The board of Russia’s Norilsk Nickel on Wednesday said it would discuss demands from its major stakeholder Rusal later this month for it to overhaul its environmental policies and change its management after a fuel spill in Siberia.
Russia’s environmental watchdog demanded Nornickel, the mining giant, pay damages of 148 billion roubles ($2.1 billion) after 21,000 tonnes of diesel leaked into rivers and subsoil on May 29 in the remote Arctic city of Norilsk.
Rusal, a major aluminium producer, has been involved in a number of disputes in recent years with Nornickel, of which it owns 27.8%, and demanded the changes earlier this week after a series of smaller incidents at Nornickel.
Nornickel is run by Vladimir Potanin, its biggest shareholder with a 34.5% stake.
The board will discuss “these matters” at its upcoming meeting, Nornickel board chairman Gareth Penny said in a statement. The meeting will take place by the end of this month, Nornickel told Reuters.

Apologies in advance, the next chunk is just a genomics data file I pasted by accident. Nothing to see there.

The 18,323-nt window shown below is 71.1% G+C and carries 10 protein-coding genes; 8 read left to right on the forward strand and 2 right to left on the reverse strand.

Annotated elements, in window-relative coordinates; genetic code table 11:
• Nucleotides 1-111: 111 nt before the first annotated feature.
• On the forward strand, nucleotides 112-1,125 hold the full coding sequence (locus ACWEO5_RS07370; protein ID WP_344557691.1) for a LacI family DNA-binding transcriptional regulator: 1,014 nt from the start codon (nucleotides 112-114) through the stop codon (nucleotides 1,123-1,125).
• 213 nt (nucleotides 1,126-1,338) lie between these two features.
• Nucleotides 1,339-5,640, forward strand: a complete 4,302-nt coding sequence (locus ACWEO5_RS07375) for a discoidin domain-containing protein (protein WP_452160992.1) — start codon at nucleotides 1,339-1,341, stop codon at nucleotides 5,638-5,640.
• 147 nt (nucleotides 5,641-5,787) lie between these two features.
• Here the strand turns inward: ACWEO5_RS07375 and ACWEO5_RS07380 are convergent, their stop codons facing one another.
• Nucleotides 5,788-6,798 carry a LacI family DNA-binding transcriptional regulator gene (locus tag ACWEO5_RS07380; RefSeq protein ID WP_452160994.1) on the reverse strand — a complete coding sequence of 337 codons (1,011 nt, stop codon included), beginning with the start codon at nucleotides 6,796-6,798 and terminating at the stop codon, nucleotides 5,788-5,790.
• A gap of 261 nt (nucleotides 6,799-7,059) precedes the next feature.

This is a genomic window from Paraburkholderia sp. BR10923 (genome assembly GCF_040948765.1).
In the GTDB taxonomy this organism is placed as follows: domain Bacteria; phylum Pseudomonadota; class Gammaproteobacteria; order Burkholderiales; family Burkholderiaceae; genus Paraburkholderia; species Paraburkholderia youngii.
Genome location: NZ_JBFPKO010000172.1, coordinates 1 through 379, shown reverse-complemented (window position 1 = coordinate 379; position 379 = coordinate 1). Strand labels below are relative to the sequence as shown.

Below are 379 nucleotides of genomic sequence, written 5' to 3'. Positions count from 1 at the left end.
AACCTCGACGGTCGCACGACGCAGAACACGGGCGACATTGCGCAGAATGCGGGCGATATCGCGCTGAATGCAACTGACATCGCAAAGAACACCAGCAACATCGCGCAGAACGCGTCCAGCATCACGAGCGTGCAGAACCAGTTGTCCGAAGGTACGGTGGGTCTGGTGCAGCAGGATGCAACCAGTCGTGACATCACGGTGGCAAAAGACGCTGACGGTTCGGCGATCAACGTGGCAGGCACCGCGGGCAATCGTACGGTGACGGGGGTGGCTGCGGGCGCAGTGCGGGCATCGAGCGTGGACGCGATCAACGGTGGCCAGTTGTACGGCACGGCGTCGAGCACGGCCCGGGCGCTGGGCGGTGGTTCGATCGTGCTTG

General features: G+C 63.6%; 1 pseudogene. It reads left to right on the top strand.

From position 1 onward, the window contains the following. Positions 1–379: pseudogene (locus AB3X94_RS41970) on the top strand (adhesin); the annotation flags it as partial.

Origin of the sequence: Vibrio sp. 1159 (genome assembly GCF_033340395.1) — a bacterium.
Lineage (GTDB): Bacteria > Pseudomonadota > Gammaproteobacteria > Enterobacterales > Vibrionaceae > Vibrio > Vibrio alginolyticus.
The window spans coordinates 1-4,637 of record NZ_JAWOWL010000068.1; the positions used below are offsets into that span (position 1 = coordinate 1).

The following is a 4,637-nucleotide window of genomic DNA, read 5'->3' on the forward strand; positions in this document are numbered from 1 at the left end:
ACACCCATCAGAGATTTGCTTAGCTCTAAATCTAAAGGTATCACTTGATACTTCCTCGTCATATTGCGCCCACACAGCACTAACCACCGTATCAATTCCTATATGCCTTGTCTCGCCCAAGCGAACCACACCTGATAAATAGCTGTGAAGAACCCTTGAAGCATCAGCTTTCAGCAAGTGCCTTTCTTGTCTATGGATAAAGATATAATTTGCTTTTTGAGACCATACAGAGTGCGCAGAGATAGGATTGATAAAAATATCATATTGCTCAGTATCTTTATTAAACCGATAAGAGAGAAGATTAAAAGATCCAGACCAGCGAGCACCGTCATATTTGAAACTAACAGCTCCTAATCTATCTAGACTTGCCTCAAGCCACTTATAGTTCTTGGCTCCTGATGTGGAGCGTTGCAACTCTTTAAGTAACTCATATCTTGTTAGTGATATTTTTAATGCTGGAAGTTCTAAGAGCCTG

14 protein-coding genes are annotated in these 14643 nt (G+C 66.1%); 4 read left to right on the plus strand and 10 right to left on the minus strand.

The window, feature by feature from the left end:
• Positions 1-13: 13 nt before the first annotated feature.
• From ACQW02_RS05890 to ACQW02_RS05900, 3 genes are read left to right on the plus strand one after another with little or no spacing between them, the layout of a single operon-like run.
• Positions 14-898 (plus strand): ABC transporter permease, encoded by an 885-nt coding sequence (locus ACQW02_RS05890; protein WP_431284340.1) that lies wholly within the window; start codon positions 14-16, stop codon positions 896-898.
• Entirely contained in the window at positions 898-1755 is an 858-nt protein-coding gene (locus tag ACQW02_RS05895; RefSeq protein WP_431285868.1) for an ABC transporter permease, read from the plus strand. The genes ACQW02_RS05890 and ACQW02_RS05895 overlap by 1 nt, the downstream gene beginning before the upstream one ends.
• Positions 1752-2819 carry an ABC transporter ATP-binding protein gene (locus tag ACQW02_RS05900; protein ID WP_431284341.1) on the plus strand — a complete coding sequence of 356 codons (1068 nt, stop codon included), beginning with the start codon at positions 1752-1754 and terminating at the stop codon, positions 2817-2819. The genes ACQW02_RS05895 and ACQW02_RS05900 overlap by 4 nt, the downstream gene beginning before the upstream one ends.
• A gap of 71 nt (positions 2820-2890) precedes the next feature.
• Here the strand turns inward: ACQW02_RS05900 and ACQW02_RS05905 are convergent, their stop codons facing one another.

“We have experienced a challenging few weeks in the company since the end of May,” Penny said. “We are determined to address the spill effectively and [in a timely manner], as well as other environmental issues that have arisen.”
After the spill, Potanin proposed capping Nornickel’s final 2020 dividend at $1 billion. Rusal, whose aluminium market has been hit by the coronavirus crisis, has not rejected or accepted the proposal as of yet.
(By Polina Devitt, Anastasia Lyrchikova and Alexander Marrow; Editing by Louise Heavens)